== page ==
Fish Bee Hoon Soup is one of my favourite comfort foods. The key lies in the soup, and the traditional way of making it is to use fish bones – the bones are first coated in cornflour then pan-fried until crispy. Boiling water (the key to a milky-coloured soup) is then added into the fish bones together with other aromatics like ginger and simmered for a few hours to create a milky-coloured and delicious soup. But pan-frying fish can be a messy and oily business, so I found another way to create a soup base that is still flavourful, delicious and full of umami-ness.
For my version of Fish Bee Hoon Soup, I use dried anchovies (ikan bilis), onion, ginger and dried shiitake mushrooms to create the fish stock. Just these four ingredients create a deliciously clean-tasting and umami-rich soup. After straining the stock to get rid of the onion and anchovies, the fish stock can be kept in the refrigerator for up to a day, potentially making the dish easier and faster to prepare the next day. The soup’s flavour is then further enhanced with tomato, carrot and cabbage (pantry essentials!) which add extra sweetness (the tomato also add umami-ness) to the soup.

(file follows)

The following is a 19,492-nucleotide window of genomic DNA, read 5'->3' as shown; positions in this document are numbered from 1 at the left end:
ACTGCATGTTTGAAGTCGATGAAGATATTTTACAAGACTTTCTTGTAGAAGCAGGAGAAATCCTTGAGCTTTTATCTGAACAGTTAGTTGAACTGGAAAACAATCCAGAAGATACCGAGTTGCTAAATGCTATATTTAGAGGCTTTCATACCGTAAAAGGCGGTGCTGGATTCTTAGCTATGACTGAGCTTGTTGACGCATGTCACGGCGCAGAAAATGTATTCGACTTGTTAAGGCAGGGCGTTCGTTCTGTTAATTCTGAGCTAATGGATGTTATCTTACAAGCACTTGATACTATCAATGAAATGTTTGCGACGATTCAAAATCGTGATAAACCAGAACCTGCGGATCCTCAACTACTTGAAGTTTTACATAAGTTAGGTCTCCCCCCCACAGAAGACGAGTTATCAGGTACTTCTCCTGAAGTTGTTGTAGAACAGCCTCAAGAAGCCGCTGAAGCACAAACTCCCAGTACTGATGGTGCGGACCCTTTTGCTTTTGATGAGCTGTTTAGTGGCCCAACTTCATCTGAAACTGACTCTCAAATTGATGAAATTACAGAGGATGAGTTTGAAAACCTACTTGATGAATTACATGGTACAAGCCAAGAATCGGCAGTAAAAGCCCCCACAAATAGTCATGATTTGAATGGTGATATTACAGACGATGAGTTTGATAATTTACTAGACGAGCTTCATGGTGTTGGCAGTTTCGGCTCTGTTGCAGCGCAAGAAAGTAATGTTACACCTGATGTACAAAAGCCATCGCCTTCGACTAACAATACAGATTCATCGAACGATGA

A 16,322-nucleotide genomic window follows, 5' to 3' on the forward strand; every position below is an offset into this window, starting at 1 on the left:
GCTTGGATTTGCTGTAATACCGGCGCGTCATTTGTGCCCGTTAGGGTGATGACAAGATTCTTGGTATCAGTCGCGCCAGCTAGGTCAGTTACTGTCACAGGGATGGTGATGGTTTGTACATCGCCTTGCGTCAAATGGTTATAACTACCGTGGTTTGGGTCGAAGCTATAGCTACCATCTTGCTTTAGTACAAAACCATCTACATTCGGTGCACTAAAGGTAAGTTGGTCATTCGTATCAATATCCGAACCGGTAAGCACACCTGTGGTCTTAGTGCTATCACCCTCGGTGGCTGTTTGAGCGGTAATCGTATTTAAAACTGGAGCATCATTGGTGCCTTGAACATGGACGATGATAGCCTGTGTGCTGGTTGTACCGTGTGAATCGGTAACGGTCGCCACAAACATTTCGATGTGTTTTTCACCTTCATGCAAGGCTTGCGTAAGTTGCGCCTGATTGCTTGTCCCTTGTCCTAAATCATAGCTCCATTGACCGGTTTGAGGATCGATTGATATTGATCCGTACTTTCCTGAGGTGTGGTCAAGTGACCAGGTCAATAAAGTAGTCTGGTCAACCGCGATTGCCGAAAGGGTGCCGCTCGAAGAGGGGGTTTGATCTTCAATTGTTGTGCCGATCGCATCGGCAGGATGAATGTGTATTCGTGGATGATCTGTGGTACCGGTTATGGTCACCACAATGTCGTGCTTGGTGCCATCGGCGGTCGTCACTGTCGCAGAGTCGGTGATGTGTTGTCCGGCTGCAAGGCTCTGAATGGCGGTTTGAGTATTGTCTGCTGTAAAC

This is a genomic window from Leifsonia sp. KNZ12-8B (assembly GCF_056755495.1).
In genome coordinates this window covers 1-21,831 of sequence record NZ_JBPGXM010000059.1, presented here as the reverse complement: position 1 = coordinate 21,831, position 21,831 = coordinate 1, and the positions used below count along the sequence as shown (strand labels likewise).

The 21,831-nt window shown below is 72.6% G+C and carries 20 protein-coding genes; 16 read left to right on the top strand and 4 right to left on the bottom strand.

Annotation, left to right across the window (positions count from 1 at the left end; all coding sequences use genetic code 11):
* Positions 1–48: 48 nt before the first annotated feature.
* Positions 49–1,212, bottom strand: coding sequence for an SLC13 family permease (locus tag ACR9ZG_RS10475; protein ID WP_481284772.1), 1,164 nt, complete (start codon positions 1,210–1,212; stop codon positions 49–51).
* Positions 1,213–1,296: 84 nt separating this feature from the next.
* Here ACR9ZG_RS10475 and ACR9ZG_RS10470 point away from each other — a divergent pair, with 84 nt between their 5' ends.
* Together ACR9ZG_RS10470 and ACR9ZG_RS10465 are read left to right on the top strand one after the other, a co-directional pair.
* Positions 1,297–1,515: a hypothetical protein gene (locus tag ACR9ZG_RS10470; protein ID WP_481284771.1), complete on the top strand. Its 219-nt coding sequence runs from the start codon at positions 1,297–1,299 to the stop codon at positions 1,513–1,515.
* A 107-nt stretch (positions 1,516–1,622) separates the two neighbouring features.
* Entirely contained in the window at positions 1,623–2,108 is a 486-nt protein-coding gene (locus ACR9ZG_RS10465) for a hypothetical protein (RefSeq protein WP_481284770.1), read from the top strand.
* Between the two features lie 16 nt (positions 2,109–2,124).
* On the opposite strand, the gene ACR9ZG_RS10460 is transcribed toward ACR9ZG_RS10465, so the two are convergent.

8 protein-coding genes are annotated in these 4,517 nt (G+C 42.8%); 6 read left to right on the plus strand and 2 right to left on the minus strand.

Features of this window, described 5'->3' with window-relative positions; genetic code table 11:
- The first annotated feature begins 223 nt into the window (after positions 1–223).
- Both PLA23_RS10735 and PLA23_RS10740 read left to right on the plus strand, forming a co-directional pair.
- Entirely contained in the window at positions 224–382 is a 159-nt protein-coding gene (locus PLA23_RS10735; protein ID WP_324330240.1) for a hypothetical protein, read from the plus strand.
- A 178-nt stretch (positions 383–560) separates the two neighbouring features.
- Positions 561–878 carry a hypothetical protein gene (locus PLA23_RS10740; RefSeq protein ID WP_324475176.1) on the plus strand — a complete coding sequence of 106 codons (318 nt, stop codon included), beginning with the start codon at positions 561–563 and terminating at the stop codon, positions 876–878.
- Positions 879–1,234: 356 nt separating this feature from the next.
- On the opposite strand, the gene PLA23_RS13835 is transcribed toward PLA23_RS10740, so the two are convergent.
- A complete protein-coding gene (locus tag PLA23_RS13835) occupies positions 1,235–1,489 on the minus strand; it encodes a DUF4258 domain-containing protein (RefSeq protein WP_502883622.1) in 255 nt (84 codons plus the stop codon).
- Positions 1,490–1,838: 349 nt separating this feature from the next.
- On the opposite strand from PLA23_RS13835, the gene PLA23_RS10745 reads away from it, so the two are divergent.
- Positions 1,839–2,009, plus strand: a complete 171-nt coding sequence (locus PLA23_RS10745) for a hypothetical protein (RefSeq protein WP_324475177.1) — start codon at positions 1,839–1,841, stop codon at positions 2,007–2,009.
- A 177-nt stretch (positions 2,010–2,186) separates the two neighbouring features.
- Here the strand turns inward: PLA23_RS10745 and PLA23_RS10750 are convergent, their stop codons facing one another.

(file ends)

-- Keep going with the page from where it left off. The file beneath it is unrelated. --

For the fish, my mom would have used only fresh fish fillet from the wet market but I unfortunately don’t have the luxury to get them that fresh, so I settled for frozen fish fillet, which surprising worked well as well.
Bee Hoon, also known as Rice Vermicelli, is a type of thin rice noodle that are usually sold dried. It’s better to cook the dried Bee Hoon separately as they can absorb a large amount of water – and you may end up with no soup in the end! Bee Hoon is also one of my favourite noodles – but sadly I only have one more recipe of it. I guess it’s time to explore more Bee Hoon recipes!
So, while this Fish Bee Hoon Soup is not the traditional kind that I have in Singapore, X and I still love how the soup turned out – it’s sweet yet savoury at the same time. And knowing that there aren’t any weird additives or MSG in it, we slurped up the whole bowl in no time – the perfect meal for a rainy or cold day!
|1) Heat a 1.5-litre pot over medium heat. Add in oil, ikan bilis, onion and ginger. Cook, stirring frequently, until the onion has softened, about 5 minutes. (I forgot the ginger here so I added it later!)||2) Add in water and fish sauce.|
|3) Add in dried shiitake mushrooms. Simmer for 30 minutes to extract the flavours.||4) Strain the stock over a sieve into a clean 2-litre pot.|
|5) Pick out the shiitake mushrooms - remove the stalks and cut into thin slices.||6) Cut up the vegetables.|
|7) Bring the pot of stock back to a simmer and add in tomato, carrot, cabbage and salted mustard green leaves.||8) Slice fish into 1-cm thick pieces. Marinate with light soy sauce, sesame oil, Shaoxing wine and white pepper for at least 15 minutes in the refrigerator, up to 2 hours in advance.|